Forum for Science, Industry and Business

Sponsored by:     3M 
Search our Site:


Iron in the sun: a greenhouse gas for X-ray radiation

Novel X-ray spectroscopic method provides valuable data on highly charged iron ions for astrophysics

Scientists from the Heidelberg Max Planck Institute for Nuclear Physics (MPIK) in cooperation with DESY (Hamburg) at the synchrotron PETRA III have investigated for the first time X-ray absorption of highly charged iron ions.

Illustration of the inner structure of the Sun: The energy released by nuclear fusion of hydrogen to helium in the Sun’s core is transported outwards via radiation. In the outer shell energy transfer is dominated by convection.

Graphics (modified by MPIK): Kelvinsong, Wikimedia Commons

Transportable trap for highly charged ions (EBIT) in operation at the X-ray laser LCLS (Stanford Linear Accelerator Center, Menlo Park, California, USA).

Photo: J. R. Crespo López-Urrutia, MPIK

A transportable ion trap developed at MPIK was used for generation and storage of the ions. The high-precision measurements provide important new insight into the role of highly charged ions in astrophysical plasmas, e. g. for radiation transport inside stars. [Physical Review Letters, September 5, 2013]

Highly charged ions - that is, atoms which have been stripped off most of their electrons - play an important role in astrophysics. Within the large accumulations of visible (luminous) matter in the universe, the highly charged state is the natural one. This is the case in stellar atmospheres as well as in the interior of stars, where temperatures of several million degrees Celsius rule. Highly charged ions also abound around exotic objects such as neutron stars or black holes. Before matter plunges into their cores, it delivers gravitational energy, heating up and emitting extremely intense X-rays, which can be observed.

X-rays also determine the energy transport inside the Sun. At its core temperature of 15 million degrees, a natural fusion power plant runs with a total capacity of about 4•10^26 watts. The power density of 200 watts per cubic meter is, however, modest, and corresponds to about that of a compost heap. In contrast to such, the Sun is very large. If the solar core would freely radiate X-rays at those temperatures, a power exceeding the fusion energy yield by 11 orders of magnitude would be lost. The sun works because the radiation transport to the outside is inhibited, thus maintaining the high core temperature. Convection, the heat transport by turbulent upstream flows of hot matter, only takes place further outward, starting at about 70% of the solar radius. This good insulation reduces hydrogen consumption and extends the duration of fusion in our central star to the billions of years that are needed for the formation of a stable planetary system, and ultimately for the development of life.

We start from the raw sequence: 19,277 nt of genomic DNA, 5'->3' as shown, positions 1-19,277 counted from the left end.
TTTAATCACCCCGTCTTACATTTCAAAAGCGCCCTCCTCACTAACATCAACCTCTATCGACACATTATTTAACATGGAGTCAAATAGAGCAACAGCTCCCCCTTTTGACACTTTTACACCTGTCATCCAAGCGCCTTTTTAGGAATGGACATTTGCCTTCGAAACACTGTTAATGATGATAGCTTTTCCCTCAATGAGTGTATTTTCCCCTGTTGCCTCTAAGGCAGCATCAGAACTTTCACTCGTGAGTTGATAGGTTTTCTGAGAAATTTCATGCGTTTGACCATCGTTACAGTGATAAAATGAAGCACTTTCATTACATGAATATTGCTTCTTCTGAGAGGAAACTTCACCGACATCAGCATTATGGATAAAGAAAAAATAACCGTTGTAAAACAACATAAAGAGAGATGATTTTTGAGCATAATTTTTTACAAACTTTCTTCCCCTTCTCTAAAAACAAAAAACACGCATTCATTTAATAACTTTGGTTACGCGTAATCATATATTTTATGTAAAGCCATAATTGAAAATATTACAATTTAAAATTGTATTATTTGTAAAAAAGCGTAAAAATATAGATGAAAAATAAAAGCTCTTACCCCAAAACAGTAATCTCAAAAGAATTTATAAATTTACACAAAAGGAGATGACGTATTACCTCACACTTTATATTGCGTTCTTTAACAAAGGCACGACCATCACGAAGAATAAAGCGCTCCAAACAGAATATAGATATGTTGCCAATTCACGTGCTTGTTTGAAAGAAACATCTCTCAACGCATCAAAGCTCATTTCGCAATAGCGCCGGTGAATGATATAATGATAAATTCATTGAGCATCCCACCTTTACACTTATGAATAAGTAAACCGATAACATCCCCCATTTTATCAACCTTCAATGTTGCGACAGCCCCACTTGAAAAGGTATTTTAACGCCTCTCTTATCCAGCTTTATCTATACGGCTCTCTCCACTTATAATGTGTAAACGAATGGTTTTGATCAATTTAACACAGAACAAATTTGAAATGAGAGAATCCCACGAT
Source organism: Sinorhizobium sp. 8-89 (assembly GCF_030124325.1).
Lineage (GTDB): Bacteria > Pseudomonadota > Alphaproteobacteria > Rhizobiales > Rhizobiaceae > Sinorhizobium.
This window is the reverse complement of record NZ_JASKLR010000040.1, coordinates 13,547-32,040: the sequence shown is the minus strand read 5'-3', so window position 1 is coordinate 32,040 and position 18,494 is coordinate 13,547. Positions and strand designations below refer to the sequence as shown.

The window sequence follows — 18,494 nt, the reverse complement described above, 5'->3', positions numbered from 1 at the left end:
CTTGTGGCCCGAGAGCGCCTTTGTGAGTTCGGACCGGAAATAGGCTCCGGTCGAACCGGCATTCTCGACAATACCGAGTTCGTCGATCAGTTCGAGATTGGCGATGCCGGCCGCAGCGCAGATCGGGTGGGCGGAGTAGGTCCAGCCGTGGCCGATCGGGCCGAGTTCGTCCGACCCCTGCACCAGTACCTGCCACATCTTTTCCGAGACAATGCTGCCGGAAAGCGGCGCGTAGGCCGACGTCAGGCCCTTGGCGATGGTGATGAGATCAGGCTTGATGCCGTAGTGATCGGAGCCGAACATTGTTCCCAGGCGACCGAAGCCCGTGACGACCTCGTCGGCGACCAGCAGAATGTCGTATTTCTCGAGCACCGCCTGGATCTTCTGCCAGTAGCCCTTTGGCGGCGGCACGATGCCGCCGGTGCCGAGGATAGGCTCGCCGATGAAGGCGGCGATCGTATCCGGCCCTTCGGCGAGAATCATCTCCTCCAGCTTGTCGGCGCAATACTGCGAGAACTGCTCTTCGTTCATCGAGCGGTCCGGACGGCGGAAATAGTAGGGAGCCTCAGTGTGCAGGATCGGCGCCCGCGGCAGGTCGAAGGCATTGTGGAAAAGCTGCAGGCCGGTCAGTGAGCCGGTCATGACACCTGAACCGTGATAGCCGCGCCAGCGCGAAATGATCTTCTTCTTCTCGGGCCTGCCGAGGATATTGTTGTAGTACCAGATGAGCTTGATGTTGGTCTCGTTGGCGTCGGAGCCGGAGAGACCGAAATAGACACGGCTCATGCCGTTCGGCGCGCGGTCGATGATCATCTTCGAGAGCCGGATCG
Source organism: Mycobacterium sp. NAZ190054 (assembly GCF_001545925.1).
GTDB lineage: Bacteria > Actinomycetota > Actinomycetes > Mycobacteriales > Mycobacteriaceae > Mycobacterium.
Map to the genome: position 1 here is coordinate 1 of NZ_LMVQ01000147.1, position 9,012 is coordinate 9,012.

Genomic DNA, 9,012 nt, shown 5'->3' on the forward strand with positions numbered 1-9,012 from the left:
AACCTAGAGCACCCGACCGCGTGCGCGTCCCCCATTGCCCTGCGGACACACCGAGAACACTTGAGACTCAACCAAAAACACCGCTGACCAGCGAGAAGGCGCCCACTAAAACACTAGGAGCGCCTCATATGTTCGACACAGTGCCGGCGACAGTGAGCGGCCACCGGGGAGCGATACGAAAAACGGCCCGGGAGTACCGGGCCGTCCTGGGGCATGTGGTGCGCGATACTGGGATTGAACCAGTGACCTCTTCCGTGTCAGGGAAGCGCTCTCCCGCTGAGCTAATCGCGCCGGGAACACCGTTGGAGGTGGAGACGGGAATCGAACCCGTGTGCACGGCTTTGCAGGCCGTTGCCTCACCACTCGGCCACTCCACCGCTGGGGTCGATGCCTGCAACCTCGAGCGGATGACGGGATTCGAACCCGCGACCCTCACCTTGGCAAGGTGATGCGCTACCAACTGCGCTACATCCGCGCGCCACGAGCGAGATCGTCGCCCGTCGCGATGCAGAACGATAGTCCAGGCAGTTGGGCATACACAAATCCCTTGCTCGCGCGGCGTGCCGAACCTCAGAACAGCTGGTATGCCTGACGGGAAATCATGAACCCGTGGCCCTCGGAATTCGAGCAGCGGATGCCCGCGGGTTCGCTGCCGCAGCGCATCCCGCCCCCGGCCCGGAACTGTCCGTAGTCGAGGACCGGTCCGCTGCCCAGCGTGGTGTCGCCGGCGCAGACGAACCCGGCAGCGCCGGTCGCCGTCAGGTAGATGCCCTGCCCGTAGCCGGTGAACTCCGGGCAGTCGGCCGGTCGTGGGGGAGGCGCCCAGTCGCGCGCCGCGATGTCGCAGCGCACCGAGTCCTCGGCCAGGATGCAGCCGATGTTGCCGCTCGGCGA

A measure of the inhibition of radiation transport is the ‘opacity’ of the solar matter, a term describing how efficiently radiation is absorbed by it. Although the Sun consists mainly of hydrogen and helium, these elements only play a secondary role for the opacity. Their share of it diminishes from about 50% in the outer core to below 20% in the radiation zone. Crucial there are the tiny impurities (about 1.6% by mass) of heavier elements, dubbed by astronomers ‘metals’. Besides oxygen, iron, with its mass fraction of only 0.14%, plays for X-rays the role of a greenhouse gas, and contributes about a quarter of the total opacity. To illustrate it: the total amount of iron in the sun would reach for a solid wall of about 100 km thickness at the edge of the radiation zone, at 500,000 km radius. As a dilute impurity in the solar plasma, iron takes a substantial role in the X-ray shielding.

In order to better understand the role of these stellar ‘trace gases’ and obtain reliable data for comparison with astronomical observations, physicists in the team of José R. Crespo López-Urrutia from the Heidelberg Max Planck Institute for Nuclear Physics (MPIK) have prepared, in cooperation with colleagues from DESY (Hamburg) and eight other institutions worldwide, highly charged iron ions in eight different charge states and studied them systematically. PhD student Jan Rudolph and his colleagues installed a mobile electron beam ion trap (EBIT) for the production and storage of highly charged ions at the PETRA III storage ring. This facility provides one of the world's most powerful X-ray beams, which was focused onto the trapped ions and tuned in its energy. In this way, the absorption of the X-ray radiation by the iron ions could be measured for the first time, and with high precision. This new laboratory astrophysical data show a good agreement with the latest theoretical calculations. In addition to the characteristic energies of the absorption lines found in the spectra, their natural line width (for the first time measured in this experiment) is also very important, because it determines the maximum radiant power which a single iron ion can handle. It amounts almost one watt per ion for the observed X-ray transitions. Even within the solar core, iron ions are not yet saturated with respect to radiation transport, because they can absorb and emit X-ray photons a million times faster than normal atoms can do with the much less energetic visible photons. This combination of high rates and high photon energy crucially determines the dominance of iron in the solar radiation balance.